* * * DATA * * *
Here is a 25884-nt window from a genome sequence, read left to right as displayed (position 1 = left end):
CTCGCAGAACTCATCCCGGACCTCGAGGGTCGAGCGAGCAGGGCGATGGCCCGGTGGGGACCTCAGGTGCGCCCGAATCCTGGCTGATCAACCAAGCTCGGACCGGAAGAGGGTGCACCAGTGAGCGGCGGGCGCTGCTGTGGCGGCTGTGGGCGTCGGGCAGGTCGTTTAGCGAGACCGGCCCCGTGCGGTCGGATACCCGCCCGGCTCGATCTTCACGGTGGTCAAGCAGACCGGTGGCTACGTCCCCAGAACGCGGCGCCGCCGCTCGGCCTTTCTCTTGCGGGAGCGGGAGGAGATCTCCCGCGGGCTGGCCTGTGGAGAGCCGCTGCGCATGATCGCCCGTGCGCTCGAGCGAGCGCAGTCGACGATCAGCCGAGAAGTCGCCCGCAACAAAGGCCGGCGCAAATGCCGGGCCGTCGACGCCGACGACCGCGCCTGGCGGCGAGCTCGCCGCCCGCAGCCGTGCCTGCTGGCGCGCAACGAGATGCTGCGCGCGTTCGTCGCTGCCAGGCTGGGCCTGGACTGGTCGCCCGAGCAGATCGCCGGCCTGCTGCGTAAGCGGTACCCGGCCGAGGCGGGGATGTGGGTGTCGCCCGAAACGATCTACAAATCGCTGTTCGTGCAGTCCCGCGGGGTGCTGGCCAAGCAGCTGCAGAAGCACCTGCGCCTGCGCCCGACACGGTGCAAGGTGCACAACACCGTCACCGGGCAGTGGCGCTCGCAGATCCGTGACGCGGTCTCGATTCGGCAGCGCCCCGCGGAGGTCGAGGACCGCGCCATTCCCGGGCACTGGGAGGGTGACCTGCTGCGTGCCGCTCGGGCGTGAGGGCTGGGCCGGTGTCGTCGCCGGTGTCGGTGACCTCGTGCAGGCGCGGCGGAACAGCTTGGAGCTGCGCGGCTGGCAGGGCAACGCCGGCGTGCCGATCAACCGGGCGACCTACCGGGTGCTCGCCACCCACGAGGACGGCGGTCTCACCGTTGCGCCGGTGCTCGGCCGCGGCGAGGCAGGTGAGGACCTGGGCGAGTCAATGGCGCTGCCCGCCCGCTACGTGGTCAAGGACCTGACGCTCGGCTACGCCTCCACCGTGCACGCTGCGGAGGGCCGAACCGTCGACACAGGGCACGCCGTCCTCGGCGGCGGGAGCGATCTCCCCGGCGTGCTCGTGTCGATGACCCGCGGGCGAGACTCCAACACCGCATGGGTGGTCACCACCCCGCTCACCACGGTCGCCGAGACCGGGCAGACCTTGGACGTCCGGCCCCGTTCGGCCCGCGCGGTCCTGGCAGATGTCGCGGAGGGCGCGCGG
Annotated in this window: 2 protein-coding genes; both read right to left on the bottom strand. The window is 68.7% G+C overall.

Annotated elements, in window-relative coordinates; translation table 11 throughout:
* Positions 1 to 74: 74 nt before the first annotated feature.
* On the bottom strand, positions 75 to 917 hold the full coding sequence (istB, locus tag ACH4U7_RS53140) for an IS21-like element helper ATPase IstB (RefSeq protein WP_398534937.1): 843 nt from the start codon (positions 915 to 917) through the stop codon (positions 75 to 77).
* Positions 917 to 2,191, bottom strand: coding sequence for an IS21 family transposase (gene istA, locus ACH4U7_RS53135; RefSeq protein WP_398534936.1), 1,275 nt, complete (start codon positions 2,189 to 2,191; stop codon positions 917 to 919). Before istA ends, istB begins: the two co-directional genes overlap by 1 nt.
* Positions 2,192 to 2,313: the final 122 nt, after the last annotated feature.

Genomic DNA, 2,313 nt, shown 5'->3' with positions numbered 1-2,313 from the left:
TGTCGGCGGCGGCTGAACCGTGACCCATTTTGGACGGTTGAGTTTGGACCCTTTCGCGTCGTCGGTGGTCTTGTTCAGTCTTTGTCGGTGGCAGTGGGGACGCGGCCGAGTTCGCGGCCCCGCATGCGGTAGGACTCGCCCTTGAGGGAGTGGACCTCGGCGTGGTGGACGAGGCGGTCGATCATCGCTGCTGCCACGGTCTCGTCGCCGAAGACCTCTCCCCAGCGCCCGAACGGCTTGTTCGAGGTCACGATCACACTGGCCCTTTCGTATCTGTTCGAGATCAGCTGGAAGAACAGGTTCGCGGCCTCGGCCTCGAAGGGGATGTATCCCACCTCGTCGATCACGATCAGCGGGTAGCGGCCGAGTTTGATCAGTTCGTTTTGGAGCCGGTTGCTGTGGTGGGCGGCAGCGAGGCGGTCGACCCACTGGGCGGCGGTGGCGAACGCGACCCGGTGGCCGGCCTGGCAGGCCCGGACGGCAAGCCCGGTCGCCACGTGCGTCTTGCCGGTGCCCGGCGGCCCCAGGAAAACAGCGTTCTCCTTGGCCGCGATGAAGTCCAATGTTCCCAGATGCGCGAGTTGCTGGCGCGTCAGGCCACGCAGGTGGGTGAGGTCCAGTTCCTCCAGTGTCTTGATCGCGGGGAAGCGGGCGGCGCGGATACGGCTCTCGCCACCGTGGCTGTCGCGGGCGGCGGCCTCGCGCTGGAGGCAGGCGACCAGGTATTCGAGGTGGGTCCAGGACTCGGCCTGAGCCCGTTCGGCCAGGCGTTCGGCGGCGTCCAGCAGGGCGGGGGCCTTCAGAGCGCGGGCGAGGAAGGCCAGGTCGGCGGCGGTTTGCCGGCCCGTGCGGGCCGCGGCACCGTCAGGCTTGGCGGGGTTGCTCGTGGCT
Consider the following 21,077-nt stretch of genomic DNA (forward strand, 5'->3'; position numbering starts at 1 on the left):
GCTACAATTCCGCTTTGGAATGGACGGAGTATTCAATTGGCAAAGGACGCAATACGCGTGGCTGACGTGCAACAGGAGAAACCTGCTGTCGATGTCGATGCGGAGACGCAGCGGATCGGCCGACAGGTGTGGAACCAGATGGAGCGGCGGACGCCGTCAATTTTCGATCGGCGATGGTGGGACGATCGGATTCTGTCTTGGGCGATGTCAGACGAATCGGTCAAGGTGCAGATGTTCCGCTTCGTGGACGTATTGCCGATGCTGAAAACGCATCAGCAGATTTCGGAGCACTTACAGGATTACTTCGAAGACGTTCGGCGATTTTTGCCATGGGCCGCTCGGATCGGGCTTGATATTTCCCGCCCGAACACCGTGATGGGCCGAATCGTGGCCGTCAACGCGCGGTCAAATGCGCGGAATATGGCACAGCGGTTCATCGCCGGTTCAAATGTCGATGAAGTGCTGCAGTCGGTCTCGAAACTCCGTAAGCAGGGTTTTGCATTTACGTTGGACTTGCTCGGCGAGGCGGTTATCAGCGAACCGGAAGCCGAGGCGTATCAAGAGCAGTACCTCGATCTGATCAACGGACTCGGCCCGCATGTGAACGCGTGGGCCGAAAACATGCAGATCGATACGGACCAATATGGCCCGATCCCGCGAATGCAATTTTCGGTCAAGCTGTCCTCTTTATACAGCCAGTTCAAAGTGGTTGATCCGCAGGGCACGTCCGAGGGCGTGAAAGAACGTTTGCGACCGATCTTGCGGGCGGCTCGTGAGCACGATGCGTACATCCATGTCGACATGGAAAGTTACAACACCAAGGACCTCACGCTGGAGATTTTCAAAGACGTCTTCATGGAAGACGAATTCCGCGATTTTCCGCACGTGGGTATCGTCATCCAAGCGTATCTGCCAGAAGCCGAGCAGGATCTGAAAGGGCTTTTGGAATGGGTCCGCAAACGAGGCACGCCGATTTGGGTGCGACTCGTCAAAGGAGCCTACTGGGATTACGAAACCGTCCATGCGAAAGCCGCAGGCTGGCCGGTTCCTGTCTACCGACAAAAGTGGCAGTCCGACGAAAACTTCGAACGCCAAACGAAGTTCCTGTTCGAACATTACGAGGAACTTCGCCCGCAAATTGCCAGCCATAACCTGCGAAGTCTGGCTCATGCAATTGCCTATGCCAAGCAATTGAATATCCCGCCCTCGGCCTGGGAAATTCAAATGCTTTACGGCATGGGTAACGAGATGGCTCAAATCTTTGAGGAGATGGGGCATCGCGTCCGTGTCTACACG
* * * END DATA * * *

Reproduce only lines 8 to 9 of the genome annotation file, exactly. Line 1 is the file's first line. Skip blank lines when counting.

* Positions 2,192 to 2,313: the final 122 nt, after the last annotated feature.

Genomic DNA, 2,313 nt, shown 5'->3' with positions numbered 1-2,313 from the left: